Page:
Paul also referred to Epaphroditus as “your messenger and minister to my need” in verse 25. The word messenger renders the Greek word “apostolos” and refers to one entrusted with a mission. The word “minister” renders the Greek word “leitourgos” which refers to “one who is engaged in priestly service.” Erdman comments:
Epaphroditus was probably engaged chiefly in humble or menial tasks in providing for the physical needs of the apostle. Yet this honor is as great as that of Paul, and he is acting as the official representative and priestly servant of the entire church at Philippi.
because he was longing for you all and was distressed because you had heard that he was sick. (2:26)
In verse 26 Paul tells us why he thought it necessary to send Epaphroditus back to the Philippians — “because he was longing for you all and was distressed because you had heard that he was sick.” Wuest comments:
Thus the heart of Epaphroditus was not at rest. The reason for this restlessness was that he was concerned that the Philippians had heard of his illness and were themselves concerned over their messenger for whom they in a measure held themselves responsible.
For indeed he was sick to the point of death, but God had mercy on him, and not on him only but also on me, lest I should have sorrow upon sorrow. (2:27)
Paul reveals the extent of the illness of this faithful servant in verse 27: “For indeed he was sick to the point of death.” The phrase “point of death” literally means “alongside of a neighbor.” Epaphroditus was next door to death. He and death were next door neighbors. (Wuest). Vos comments, “Epaphroditus was so sacrificial in serving Paul that he had become run down and contracted a serious disease or had had a physical breakdown.” But whatever the cause, Paul writes that “God had mercy on him, and not on him only but also on me, lest I should have sorrow upon sorrow.” Erdman comments:
The death of such a companion, if added to all the distress of Paul’s imprisonment, would have been almost more than he could stand. It would have been a crushing blow when billow after billow of sorrow had already broken upon him, and he might have been overwhelmed.
Therefore I have sent him all the more eagerly in order that when you see him again you may rejoice and I may be less concerned about you. (2:28)
Paul therefore sent Epaphroditus back to Philippi “all the more eagerly” knowing that the Philippians would rejoice in seeing him again (see verse 28). Robertson writes:
Paul was anxious for the Philippians to recover their cheerfulness, which had been clouded by the sickness of Epaphroditus. Their joy would react on Paul and make him happy. The best way to be happy is to make others happy . . . (Paul) understood the yearning of Epaphroditus and the anxiety of the Philippians.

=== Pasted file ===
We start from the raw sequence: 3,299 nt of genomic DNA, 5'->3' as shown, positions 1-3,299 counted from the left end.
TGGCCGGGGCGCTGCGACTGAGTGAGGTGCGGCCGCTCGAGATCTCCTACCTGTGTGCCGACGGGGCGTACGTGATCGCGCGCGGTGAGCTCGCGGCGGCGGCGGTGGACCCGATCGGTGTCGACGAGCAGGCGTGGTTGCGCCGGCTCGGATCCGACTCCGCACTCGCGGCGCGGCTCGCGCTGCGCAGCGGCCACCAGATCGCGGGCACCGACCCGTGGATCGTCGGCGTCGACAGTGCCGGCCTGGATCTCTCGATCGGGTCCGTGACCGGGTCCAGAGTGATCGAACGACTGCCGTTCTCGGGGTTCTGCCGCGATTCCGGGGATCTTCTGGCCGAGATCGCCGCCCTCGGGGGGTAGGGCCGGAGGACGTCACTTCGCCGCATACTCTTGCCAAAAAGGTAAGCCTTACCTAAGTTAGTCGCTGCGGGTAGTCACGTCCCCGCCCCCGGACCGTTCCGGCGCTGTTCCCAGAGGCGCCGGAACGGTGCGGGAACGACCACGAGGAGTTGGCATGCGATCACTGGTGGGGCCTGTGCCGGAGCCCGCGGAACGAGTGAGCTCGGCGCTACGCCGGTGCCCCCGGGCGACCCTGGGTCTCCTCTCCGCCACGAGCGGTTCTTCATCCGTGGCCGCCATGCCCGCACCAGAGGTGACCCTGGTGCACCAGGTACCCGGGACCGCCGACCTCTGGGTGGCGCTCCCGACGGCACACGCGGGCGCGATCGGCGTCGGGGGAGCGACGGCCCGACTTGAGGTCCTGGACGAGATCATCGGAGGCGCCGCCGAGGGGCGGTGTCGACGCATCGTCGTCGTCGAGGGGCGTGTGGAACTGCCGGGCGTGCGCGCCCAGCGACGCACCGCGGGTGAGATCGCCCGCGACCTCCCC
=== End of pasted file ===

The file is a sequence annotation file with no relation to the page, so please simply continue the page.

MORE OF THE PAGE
Therefore receive him in the Lord with all joy, and hold men like him in high regard; (2:29)
In verses 29-30 Paul commends Epaphroditus to the Philippians, encouraging them to “receive him in the Lord with all joy.” Vos adds, “with a joy that harbors no suspicions of his motives or condemnation of his actions.” Dyet comments, “Epaphroditus was a loyal believer who did his work admirably. He was not returning as a quitter, but as a highly commendable servant of God.” Paul therefore, urged the Philippians to extend to Epaphroditus a royal and cordial welcome and to “hold men like him in high regard,” especially in view of the reasons given in verse 30.
because he came close to death for the work of Christ, risking his life to complete what was deficient in your service to me. (2:30)
In verse 30 Paul tells the Philippians that the reason they are to lovingly receive Epaphroditus and hold him in high regard is “because he came close to death for the work of Christ, risking his life to complete what was deficient in your service to me.” The phrase “risking his life” renders the Greek word “paraboleuesthai.” Rienecker/Rogers comment on the meaning of the word:
(The word means) to gamble, to play the gambler, to expose one’s self to danger. The word has connotations of gambling or playing dice by which high sums were often at stake. The word was used in the papyri of one who in the interest of friendship had exposed himself to dangers as an advocate in legal strife by taking his clients’ cause even up to emperors. The word was later used of merchants who for the sake of gain exposed themselves to death. The word was used of a fighter in the arena who exposed himself to the dangers of the arena. In the post-apostolic church a group called the “paraboloni” risked their lives by nursing the sick and burying the dead.
Ogilvie comments on this verse:
(It) took some courage to become the attendant of a man awaiting trial on a capital charge. He had come as an emissary to the Philippians to see what he could do to help Paul. And he assumed the risk by staying with Paul in spite of the danger.
Paul concludes verse 30 by reminding the Philippians that Epaphroditus had risked his life “to complete what was deficient in your service to me.” Vos comments, “The last part of the verse is not a rebuke on the part of Paul that the Philippians had neglected him but is simply a statement that he was there to do what they could not do for him because they were hundreds of miles away.”